Second, if the property has an accrued capital gain, but the deceased has allowable capital losses in the terminal year or net capital losses from previous years that can offset that gain, the election will trigger that gain which can be offset by the losses. So the deceased will pay no tax on that gain, as with the rollover situation. However, the spouse will acquire the property with an increased tax cost, equal to the fair market value of the property, rather than the deceased’s tax cost. This increased tax cost will decrease the spouse’s gain if they later sell the property (or will increase any later capital loss).
Third, gains from the property may be eligible for the capital gains exemption for “qualified small business corporation shares” or “qualified farming or fishing property”. The lifetime exemption for small business shares is $892,218 of capital gains, and for farm/fishing property is $1 million of capital gains (2021 figures). If the property has an accrued gain and the deceased has an exemption remaining, the election will trigger the gain, which can be offset by the exemption. So the deceased will pay no tax on the gain, and the spouse gets an increased tax cost. Furthermore, since the election out of the rollover is done on a property-by-property basis, there is some flexibility depending on the deceased’s tax situation.
Pam died in 2021. At the time of her death, she had $200,000 of available unused exemption for capital gains. She owned 100 qualified small business corporation shares. At the time of her death, the accrued capital gain on these shares totalled $400,000. In other words, the fair market value of the shares exceeded her cost of the shares by $400,000. Under her will, she left all of the shares to her spouse.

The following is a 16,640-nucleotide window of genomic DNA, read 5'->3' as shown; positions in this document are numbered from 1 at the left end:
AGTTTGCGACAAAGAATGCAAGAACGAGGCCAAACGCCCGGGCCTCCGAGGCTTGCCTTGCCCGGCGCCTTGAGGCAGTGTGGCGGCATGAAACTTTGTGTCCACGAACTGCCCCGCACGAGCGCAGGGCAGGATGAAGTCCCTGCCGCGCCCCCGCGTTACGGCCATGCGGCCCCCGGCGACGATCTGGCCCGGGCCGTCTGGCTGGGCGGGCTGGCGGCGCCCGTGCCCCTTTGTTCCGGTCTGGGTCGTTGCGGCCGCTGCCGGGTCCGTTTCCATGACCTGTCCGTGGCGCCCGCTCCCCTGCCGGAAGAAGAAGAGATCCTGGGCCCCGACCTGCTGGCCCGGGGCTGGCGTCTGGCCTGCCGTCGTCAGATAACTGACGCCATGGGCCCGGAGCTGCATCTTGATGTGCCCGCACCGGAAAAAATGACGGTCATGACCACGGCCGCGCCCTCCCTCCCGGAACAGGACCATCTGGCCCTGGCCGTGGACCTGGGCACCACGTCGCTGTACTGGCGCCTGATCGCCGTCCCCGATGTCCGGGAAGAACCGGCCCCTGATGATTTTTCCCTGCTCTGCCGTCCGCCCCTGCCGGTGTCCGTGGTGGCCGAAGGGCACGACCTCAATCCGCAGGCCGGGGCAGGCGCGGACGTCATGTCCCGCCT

The election can be made on 50, or half, of the shares. That will trigger a capital gain of $200,000 (half of the total $400,000 accrued gain), which will be offset by the capital gains exemption, leaving no tax payable for Pam.
The remaining 50 shares can go under the rollover, again leaving no tax payable for Pam. Pam’s spouse will have a tax cost on the first 50 shares equal to their fair market value. The spouse will then inherit a tax cost on the other 50 shares equal to Pam’s tax cost of those shares. However, under the cost averaging rules in the Income Tax Act, the tax costs of all 100 shares will be averaged out. For instance, if the fair market value of 50 shares was $250,000 and Pam’s tax cost of 50 shares was $50,000, her spouse would have a total tax cost of $300,000 for the 100 shares, or $3,000 per share.
Rights and things
Another rule in the Income Tax Act requires a deceased to include in income in the terminal year the value of “rights or things” at the time of death. Although the term is not defined in detail, you can think of rights or things as being income to which the deceased was ultimately entitled but was not included in the regular income tax calculation before death.
For example, under the regular rules, employment income is included in income when it is received. Suppose the deceased taxpayer was an employee who was paid monthly, and died on April 2, 2021 without having received her March 2021 salary. Under the regular rules, the March salary would not be included before the death since it was not received by then. But the March salary will be a “right or thing”, and is therefore included in the deceased’s income in 2021, subject to the comments below.
Other examples of rights or things include the following: